Surgeons' virus sparks check of 4,500 patients

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Two surgeons who have contracted the hepatitis C virus have sparked a national alert involving 4,500 former patients.

Two surgeons who have contracted the hepatitis C virus have sparked a national alert involving 4,500 former patients.

Patients treated by the surgeons over the past 22 years have been contacted, as they may have the infection.

Between them, the surgeons - believed to be an obstetrician and a surgeon - practised in 16 hospitals around the country.

The Department of Health alert was triggered when the two workers were separately found to be infected with hepatitis C, which can cause liver disease and death.

One of the hospitals involved, the Princess Grace in London, is a leading private hospital where Queen Elizabeth, the Queen Mother, had both hips replaced.

Health department officials said details of the patients at risk were confidential. Six have so far been found to be infected, but four have cleared the virus from their bodies. The remaining two are having treatment, but neither are in hospital.

Hepatitis C is transmitted by blood to blood contact and, rarely, by sexual contact. It often has no symptoms, but about 15 per cent of those infected develop chronic hepatitis or cirrhosis of the liver over 20 to 30 years. Between 2 to 3 per cent develop liver cancer and die.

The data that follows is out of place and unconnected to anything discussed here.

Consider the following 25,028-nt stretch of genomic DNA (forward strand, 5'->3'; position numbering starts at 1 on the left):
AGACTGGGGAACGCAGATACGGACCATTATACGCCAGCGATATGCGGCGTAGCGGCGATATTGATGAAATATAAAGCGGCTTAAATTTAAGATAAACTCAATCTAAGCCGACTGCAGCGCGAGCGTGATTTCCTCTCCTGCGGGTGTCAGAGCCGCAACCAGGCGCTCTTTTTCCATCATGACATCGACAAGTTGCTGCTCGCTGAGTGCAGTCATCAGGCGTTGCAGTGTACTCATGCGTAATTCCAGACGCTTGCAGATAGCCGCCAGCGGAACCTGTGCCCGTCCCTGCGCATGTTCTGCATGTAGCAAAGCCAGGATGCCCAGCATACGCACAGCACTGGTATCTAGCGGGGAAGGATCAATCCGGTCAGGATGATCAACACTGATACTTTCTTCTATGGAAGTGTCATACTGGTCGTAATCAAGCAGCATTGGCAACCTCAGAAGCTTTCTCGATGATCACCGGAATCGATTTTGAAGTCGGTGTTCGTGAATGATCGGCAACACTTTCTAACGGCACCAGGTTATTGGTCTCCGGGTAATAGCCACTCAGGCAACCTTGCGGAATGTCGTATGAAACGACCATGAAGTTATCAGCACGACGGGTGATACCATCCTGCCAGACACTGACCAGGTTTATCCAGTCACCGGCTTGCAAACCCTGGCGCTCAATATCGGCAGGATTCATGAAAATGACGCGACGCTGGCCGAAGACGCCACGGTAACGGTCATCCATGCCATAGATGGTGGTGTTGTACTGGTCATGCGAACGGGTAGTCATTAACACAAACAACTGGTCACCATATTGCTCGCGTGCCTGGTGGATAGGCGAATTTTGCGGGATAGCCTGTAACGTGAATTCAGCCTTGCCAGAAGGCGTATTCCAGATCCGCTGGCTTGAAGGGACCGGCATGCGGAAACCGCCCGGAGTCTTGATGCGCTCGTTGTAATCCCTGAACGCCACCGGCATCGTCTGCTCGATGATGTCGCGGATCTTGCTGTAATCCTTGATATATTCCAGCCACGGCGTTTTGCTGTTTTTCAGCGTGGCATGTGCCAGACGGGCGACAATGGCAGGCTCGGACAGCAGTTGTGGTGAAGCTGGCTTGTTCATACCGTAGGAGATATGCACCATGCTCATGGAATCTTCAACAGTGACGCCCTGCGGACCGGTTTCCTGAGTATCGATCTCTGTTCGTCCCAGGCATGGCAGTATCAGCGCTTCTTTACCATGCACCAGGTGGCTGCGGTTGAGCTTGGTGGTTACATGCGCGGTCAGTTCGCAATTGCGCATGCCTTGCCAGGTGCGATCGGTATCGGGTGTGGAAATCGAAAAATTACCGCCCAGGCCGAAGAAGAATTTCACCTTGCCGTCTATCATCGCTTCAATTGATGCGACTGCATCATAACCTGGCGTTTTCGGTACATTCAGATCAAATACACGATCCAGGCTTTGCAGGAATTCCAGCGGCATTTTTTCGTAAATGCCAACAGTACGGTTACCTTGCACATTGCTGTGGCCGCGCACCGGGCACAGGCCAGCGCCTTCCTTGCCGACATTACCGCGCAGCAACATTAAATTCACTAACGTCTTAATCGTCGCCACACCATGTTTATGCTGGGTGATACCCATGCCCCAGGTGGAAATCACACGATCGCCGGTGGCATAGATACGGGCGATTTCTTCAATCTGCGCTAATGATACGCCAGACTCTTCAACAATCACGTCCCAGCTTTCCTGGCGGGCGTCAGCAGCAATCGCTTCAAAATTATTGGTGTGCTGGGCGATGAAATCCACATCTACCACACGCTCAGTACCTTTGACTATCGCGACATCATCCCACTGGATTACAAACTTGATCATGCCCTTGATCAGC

One of the workers is believed to be a surgeon who worked at three London hospitals: the Central Middlesex NHS Trust, the Princess Grace and the private Clementine Churchill in Harrow.

Two of the surgeon's patients were found to be infected with the virus last year, triggering a review of records at the three hospitals. As a result, 2000 patients treated between 1994 and the end of 1999 were being notified yesterday.

The second surgeon is an obstetrician, who was first identified as having the hepatitis C virus while working at the Pilgrim hospital, Boston, Lincolnshire, last year.

After diagnosis, checks of 1,400 women were carried out in October after one of the obstetrician's patients was found to be infected. These checks, which went back to 1993, revealed three more patients were infected in the early part of the 1990s.

On the basis of the findings, health officials decided to extend the review of the obstetrician's patients back 22 years to 1978. A further 2,500 women were notified yesterday.

A confidential telephone line has been set up for the patients of both surgeons. They will be offered blood tests and specialist care for those found to be infected.

Dr Pat Troop, deputy chief medical officer, said it was "very unusual" for patients to become infected during surgical procedures.

Professor Howard Thomas, chairman of the Advisory Group on Hepatitis, said the system for checking on hepatitis infection in health care workers was being reviewed in light of the incidents.

All doctors are screened for hepatitis B and offered vaccination if they are not immune, but there is no vaccination for hepatitis C.

Doctors found to be carrying hepatitis B are excluded from performing surgical procedures if they have high levels of the virus.

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